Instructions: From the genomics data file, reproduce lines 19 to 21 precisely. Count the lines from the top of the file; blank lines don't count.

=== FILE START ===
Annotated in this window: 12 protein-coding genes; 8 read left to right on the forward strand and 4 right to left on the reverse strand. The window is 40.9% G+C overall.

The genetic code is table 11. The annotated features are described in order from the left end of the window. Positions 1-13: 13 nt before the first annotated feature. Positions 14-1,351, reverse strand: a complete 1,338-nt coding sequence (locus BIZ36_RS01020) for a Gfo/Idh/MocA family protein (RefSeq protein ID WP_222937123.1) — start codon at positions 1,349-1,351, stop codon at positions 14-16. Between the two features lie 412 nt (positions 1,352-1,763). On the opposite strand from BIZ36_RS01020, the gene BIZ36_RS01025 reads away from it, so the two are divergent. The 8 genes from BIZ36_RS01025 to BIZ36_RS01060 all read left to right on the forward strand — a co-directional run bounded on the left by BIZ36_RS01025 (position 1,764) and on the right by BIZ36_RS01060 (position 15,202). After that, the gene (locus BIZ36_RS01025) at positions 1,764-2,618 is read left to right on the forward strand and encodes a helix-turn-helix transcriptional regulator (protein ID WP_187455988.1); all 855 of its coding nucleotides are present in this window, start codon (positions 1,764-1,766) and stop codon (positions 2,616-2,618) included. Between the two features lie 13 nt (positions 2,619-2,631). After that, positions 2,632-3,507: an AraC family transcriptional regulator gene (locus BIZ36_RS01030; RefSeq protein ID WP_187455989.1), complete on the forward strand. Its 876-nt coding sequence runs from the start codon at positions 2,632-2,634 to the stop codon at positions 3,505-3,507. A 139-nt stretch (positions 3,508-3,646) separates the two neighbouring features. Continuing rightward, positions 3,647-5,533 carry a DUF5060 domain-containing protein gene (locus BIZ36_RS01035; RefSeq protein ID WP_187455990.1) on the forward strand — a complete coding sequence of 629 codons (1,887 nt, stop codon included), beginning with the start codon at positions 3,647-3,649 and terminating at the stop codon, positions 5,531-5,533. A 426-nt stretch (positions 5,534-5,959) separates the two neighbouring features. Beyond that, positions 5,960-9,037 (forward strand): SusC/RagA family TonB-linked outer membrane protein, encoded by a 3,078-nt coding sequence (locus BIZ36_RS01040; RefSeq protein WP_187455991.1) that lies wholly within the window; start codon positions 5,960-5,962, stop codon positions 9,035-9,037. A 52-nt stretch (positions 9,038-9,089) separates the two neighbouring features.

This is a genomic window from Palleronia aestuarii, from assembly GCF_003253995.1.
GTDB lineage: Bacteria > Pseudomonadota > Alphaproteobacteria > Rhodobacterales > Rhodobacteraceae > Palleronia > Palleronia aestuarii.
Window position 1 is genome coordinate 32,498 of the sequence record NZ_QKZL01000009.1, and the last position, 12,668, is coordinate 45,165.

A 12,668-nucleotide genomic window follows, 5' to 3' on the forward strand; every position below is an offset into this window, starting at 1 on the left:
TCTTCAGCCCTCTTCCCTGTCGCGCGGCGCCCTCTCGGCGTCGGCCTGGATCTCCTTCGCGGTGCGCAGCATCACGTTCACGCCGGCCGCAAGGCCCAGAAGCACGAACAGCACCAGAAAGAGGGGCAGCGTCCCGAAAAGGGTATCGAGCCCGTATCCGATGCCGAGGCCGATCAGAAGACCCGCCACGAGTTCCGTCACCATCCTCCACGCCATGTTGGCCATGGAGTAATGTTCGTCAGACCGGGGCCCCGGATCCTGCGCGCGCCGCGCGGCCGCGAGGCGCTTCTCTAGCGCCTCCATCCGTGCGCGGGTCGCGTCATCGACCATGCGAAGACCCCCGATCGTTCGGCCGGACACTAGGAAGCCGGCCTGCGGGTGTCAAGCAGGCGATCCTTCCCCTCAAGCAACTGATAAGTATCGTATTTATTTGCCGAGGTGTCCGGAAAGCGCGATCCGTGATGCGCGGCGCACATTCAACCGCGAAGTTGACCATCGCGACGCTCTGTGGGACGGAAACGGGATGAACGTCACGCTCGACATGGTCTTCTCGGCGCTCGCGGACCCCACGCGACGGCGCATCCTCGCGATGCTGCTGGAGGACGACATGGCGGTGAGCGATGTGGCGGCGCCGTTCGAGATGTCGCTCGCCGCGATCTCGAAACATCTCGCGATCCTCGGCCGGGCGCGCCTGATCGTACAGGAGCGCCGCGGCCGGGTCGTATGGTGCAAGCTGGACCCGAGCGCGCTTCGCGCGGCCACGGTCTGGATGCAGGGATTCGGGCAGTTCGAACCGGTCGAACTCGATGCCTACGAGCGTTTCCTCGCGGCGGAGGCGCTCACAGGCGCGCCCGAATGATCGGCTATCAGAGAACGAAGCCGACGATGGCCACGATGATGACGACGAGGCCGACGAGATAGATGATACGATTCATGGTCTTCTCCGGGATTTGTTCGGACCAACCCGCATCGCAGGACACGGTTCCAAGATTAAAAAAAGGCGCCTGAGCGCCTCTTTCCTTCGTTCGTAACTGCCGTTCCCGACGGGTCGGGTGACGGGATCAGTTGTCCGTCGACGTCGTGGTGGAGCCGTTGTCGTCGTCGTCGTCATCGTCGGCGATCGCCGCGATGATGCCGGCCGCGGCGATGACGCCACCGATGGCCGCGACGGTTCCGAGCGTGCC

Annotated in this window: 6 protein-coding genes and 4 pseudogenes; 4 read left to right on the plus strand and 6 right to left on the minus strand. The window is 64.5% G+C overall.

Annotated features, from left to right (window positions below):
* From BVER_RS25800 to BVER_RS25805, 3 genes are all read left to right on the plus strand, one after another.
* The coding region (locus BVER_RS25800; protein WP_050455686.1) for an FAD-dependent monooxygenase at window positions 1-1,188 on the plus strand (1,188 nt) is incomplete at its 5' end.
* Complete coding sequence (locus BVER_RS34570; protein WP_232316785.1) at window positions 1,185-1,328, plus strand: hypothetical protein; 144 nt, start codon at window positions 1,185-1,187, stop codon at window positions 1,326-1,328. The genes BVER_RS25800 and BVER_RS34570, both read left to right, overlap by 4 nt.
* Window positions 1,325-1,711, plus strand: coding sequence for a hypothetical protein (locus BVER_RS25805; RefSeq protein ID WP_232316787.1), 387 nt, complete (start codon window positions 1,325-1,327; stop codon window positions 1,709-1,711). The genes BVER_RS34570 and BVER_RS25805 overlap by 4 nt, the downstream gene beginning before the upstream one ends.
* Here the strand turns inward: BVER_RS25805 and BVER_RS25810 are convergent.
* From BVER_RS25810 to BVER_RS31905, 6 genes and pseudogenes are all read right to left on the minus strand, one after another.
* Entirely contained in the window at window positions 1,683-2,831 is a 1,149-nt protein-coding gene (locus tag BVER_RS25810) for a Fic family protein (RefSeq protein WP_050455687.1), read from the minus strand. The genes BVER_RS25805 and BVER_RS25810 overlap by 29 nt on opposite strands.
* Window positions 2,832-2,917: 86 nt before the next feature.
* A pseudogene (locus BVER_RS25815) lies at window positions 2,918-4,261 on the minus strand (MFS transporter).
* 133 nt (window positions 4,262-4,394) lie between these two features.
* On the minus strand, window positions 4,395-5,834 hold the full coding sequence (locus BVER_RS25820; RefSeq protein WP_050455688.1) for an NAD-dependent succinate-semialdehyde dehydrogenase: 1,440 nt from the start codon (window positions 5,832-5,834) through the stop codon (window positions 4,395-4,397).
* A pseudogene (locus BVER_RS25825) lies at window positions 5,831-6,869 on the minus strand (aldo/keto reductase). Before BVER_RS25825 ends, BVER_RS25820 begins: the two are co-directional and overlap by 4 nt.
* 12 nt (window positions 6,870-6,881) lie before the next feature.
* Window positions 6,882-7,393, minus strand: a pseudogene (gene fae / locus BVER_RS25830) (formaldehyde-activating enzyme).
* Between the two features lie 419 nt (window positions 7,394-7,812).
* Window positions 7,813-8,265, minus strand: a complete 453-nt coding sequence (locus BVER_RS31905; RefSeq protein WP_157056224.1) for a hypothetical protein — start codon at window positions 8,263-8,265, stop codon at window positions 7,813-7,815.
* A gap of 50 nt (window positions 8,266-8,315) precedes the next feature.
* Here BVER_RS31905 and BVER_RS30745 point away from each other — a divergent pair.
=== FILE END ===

* 133 nt (window positions 4,262-4,394) lie between these two features.
* On the minus strand, window positions 4,395-5,834 hold the full coding sequence (locus BVER_RS25820; RefSeq protein WP_050455688.1) for an NAD-dependent succinate-semialdehyde dehydrogenase: 1,440 nt from the start codon (window positions 5,832-5,834) through the stop codon (window positions 4,395-4,397).
* A pseudogene (locus BVER_RS25825) lies at window positions 5,831-6,869 on the minus strand (aldo/keto reductase). Before BVER_RS25825 ends, BVER_RS25820 begins: the two are co-directional and overlap by 4 nt.